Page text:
Sonja Naher / Gazette

Calorie information is now required for menus in chain restaurants as of Jan. 1 in Ontario including many campus eateries. As focusing on nutrition and calories in food becomes more common, students’ eating habits and approach to food could be changing.

“Obesity is still a big concern in society,” says Danielle Battram, associate professor of food and nutritional science at Brescia.

Battram sees the growing availability of calorie information as a positive step for people’s health.

“Anything we can do to try to curb obesity is something that’s important,” she says.

She argues that if calorie information can raise people’s awareness of what they’re really eating, it can help them make better, more informed choices. This awareness of food content is definitely more available now that calorie information is listed at campus eateries like Starbucks and Subway.

First-year engineering student, Joseph Giammarco, thinks this does in fact make a difference in how students eat. He says that if there are different options available with side-by-side nutrition info, you’re likely to choose the one with the least calories.

Carole Palattao, a first-year music student, agrees. She says “When I go to Starbucks I think, ‘Maybe I should get the biggest one,’ and then I see how many calories are in it and go ‘Oh, no, I’m gonna go with the smaller one.’”

Palattao doesn’t use calorie charts to decide what to eat, however. She points out that they don’t give a full picture.

“Calories doesn’t take in everything,” she says, citing the difference between “a hundred calories of potato chips or a hundred calories of broccoli.”

Battram expands on what this means in nutritional terms. She stresses that while “a calorie is a calorie,” there are nutritional factors beyond calorie content to take into account when choosing what to eat.

“Clearly we would want you to try and get calories from things that also have a lot of nutrients,” Battram says. “When you think of things like french fries, they have little to offer you except calories.”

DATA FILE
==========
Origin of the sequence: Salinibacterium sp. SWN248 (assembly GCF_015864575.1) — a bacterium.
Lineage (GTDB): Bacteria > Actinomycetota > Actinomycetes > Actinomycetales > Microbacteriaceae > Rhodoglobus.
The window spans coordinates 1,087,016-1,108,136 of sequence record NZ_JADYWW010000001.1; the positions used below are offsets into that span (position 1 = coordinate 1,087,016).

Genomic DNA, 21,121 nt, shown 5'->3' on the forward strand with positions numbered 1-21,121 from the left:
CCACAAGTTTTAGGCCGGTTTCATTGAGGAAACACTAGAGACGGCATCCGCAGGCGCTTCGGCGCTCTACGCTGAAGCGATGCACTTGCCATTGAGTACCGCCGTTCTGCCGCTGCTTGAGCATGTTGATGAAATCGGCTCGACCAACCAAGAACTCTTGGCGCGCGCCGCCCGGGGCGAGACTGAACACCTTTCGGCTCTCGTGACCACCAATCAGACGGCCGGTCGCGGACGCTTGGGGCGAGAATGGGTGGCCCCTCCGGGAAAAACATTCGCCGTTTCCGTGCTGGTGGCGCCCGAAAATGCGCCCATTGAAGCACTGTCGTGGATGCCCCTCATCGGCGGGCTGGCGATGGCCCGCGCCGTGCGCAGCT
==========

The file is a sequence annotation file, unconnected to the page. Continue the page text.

Ahleigha Colwell, a first-year music student, thinks that nutrition and calorie information won’t always change eating people’s habits. “I’d still eat it anyway and just feel bad about it!” she laughs.

But you don’t need to feel bad if you take a break from counting calories every once in awhile, says Battram. Going somewhere unhealthy as an occasional treat doesn’t have to be a big deal.

“For someone who doesn’t go to a McDonald's very often, when you do go you want to get a Big Mac, you want to get a milkshake,” she explains.

“As educators and professionals, we want to make people aware but we don’t want people to go to the extreme and feel negative about eating,” Battram adds. “We don't want to make it so you feel you can't enjoy some of the things that you enjoy.”

Despite this possibility of contributing to people feeling ‘negative about eating,’ Battram sees the growing availability of calorie information as a good step overall, as it can educate people and make them think more about the content of what they’re about to order.

Calories may not be the be-all and end-all of health, but ultimately calorie menus can help students make good choices and stay aware of what they consume, which creates the potential for positive change.

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